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Old 04-21-2010   #1
Join Date: Apr 2010
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Default the rear steers a guide to HICAS

Ok so there’s always someone asking the question "what is HICAS?" "What does it do?" "Should I lock it out?” blar blar blar

Before I bought a Skyline I did a lot of research into this and found a whole load of information on it, but very little in definitive answers. A lot of the time things contradicted themselves or didn’t make sense, so…. I thought I’d write out what I now no about it. Also I found a lot of people quickly dismissed it as a waste of time.

One thing you will have to remember is the HICAS debate will rage on long in to the night and probably long after we have all departed from this world. Some will like it some will hate it.

I’m not saying I’m right by any means. All I want to do is try and give as much information over as possible relating to this subject that I believe to be true to the best of my knowledge.

So HICAS or SUPER HICAS is widely excepted too stand for High Capacity Actively Steers (Super HICAS was a updated version on later models)

Basically in a nut shell the back wheels are steered in the same or opposite direction according to several sensor feedbacks monitoring things like speed and steering wheel position.

There were two types, a hydraulic controlled unit or an electric controlled SUPER HICAS unit. They were found on several cars in the Nissan rage not just Skyline’s these included the 300zx TT and 240sx (se) optional extra) and some Silvia S13 models.

Many other Manufactures by the likes of BMW, Toyota, Renault and Subaru to name just a few that also adopted the Active 4 wheel steering or a variant of it.

Ok so how does it work?

The HICAS brain (the ECU found in the boot near the battery (R33 models) gets it information from sensors that monitor the steering angle, the speed the steering wheel is being turned and the cars speed. From this information the brain works out how much steering input to apply to the rear wheels. This then operates a solenoid valve that controls the flow of oil to the rear steering actuator. This is linked to the wheels a bit like a normal steering rack via a pair of track rods. The only difference is the amount of movement allowed. A maximum of 1 degree of lock can be applied at low speed and only 0.3 degrees at higher speeds. Find below a video of a 300zx in diagnostic mode showing you Maximum movement while stationary

YouTube- Nissan 300zx super HICAS
On the R32 GT-R’s with SUPER HICAS (some of the last ones made had it fitted) once the engine is on and the revs exceed 1500rpm the system is on. Then as the car is turned in too or out of a corner the rear wheels will steer the same way by an amount worked out by the HICAS computer (brain) from information and feed back from its sensors.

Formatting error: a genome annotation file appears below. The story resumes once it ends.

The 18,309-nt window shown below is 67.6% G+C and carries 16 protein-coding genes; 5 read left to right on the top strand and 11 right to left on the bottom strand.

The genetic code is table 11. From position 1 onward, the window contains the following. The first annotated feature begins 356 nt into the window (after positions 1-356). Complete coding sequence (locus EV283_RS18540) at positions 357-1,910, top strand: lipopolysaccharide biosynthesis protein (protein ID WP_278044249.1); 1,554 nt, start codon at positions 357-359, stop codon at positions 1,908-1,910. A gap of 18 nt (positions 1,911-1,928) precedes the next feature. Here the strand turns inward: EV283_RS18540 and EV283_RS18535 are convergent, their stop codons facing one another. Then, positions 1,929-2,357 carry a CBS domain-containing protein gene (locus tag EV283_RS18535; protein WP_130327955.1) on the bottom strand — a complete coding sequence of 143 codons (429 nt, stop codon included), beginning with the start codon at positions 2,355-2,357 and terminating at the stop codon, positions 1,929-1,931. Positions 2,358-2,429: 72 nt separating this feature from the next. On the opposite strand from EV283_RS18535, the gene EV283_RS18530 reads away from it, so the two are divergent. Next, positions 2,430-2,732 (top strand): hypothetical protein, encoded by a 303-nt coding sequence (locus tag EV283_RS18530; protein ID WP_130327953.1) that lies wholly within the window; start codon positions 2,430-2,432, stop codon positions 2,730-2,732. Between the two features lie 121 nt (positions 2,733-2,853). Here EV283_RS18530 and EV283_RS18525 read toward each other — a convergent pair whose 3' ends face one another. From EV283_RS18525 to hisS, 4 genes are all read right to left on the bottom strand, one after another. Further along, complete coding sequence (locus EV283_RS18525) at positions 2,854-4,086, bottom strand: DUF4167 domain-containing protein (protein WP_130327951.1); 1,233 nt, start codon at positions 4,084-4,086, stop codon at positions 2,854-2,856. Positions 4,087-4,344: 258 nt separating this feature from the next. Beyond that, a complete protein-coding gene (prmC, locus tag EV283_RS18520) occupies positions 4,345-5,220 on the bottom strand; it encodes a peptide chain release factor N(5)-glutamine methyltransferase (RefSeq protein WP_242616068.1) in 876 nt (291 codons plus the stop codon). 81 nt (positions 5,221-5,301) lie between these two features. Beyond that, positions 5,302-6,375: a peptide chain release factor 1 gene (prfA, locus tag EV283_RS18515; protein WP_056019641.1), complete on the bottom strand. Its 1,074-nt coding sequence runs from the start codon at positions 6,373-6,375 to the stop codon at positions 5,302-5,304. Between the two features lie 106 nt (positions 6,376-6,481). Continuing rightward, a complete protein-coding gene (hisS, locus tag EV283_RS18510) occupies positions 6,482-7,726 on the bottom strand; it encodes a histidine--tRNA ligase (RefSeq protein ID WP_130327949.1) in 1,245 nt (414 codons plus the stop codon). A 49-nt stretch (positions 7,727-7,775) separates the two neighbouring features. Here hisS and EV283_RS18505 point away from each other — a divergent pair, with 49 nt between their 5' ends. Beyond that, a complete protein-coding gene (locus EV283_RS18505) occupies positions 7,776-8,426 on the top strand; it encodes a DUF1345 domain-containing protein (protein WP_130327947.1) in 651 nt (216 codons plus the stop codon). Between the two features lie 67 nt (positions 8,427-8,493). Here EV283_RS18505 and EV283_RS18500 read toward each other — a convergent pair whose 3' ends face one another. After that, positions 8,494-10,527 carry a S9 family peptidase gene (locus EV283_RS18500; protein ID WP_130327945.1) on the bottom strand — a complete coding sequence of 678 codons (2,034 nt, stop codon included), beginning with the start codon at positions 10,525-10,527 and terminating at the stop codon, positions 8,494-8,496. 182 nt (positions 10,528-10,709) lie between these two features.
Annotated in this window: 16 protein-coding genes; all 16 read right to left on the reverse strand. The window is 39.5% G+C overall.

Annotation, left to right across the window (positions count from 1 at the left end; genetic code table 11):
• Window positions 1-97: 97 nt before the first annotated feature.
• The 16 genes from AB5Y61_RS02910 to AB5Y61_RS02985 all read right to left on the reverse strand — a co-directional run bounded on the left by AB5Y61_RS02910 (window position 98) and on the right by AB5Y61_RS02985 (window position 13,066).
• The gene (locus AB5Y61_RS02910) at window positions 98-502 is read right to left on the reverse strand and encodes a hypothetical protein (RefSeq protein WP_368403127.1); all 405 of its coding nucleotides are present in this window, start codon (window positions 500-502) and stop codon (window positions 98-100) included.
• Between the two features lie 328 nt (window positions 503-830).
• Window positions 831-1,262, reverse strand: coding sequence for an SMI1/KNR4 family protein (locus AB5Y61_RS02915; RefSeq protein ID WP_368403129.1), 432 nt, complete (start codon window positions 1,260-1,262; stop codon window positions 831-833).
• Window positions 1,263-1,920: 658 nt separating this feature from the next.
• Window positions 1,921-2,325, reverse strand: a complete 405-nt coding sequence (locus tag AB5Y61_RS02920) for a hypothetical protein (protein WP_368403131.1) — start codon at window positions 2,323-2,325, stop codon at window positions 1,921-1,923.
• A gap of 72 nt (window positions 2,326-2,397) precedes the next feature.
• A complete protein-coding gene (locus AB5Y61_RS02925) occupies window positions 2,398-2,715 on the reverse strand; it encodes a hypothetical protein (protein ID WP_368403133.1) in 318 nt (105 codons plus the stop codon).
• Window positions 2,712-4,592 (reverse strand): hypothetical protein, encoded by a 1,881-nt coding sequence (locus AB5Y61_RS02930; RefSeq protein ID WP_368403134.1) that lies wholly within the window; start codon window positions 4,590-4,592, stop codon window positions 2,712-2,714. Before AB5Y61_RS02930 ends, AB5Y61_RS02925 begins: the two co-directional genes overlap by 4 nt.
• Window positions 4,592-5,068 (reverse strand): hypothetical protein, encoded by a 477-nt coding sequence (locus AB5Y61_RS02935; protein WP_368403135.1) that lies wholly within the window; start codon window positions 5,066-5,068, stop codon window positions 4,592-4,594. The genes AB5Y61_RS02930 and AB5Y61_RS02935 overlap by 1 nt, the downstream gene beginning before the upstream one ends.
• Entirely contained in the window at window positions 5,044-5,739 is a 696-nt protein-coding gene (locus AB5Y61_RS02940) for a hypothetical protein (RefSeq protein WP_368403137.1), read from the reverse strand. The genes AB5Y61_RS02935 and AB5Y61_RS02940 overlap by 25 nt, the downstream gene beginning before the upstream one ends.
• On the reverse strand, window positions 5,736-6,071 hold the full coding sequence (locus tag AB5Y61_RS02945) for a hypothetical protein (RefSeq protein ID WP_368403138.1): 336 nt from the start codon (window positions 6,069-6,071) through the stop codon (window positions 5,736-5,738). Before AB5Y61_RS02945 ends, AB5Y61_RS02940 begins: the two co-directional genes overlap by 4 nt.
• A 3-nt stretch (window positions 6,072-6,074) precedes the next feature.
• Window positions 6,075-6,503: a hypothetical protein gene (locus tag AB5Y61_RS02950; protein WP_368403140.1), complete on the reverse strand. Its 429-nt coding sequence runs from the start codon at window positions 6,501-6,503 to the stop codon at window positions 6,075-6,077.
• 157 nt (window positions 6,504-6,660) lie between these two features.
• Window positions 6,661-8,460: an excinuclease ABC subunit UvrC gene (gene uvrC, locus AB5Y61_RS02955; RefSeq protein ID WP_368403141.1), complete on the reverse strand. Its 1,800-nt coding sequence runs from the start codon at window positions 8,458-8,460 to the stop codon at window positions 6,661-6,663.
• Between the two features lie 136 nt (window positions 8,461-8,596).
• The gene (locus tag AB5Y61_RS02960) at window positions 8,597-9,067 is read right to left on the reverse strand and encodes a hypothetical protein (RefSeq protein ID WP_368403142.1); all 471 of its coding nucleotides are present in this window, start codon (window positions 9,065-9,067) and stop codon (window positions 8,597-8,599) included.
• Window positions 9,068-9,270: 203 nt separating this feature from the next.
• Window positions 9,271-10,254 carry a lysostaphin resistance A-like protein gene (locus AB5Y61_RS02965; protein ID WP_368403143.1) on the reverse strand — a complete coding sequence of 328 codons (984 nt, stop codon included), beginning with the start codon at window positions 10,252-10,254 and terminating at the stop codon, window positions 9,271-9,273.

Having the rear wheels turning in the same direction has something to do with it “tracking” through the corner.

When the R33 GTR was introduced it was much more sophisticated. There were many more electronics to decided witch way to point the wheels and an electronic actuation to move them there

As well as a new rack one of the other things that was introduced was Yaw-rate feed back this helps with wheel deflection.

Now the Super HICAS system can monitor the drivers “intentions” for a corner. It does this by sensing how far and fast the steering wheel is turned, while calculating lateral G, actual yaw-rate and road wheel speed. This is then looked up against a table of pre programmed values that tells the computer (brain) how far to move the back wheels. This is continually monitored throughout the turn.

This real time info is compared against stored target values in the computers brain and the computer subtly realigns the wheels accordingly. All this happens in less then 1000th of a second or something stupidly fast.

The Super HICAS system was developed even further in the R34 GT-R when a Model Following Control System information loop was added this just increased the sensitivity over the previous version.

Now the interesting bit

The GT-Rs had a 4wd 4wheel steer integrated system. This was a very clever Advanced Total Traction Engineering System for All Terrains and Electronic Torque Split (ATTESA E-TS (pro) on the V spec) monitored several sensors at more then 100 times per second.

Basically on the straight and at first stage of steering the car is two wheel rear wheel drive. When the rears lose grip a hydraulic clutch engages and transfers power to the front wheels. It’s worked from feed back from the ABS, throttle position sensor and a lateral G sensor through a multi plate clutch not a viscous coupling. The stock Nissan set up ranged from 100% to 50/50 split

But What a lot of drivers fail to realize is that one of the parameters that governs this ATTESA E-TS is throttle position, meaning if you take your foot off the loud pedal the four wheel drive reverts to two wheel mode, so if you stick a GT-R in to a corner a bit too quick and bottle it half way through and lift off and reapply with an arm full of lock, your more then likely be facing the wrong way. 9 times out of 10 a HICAS failure is blamed.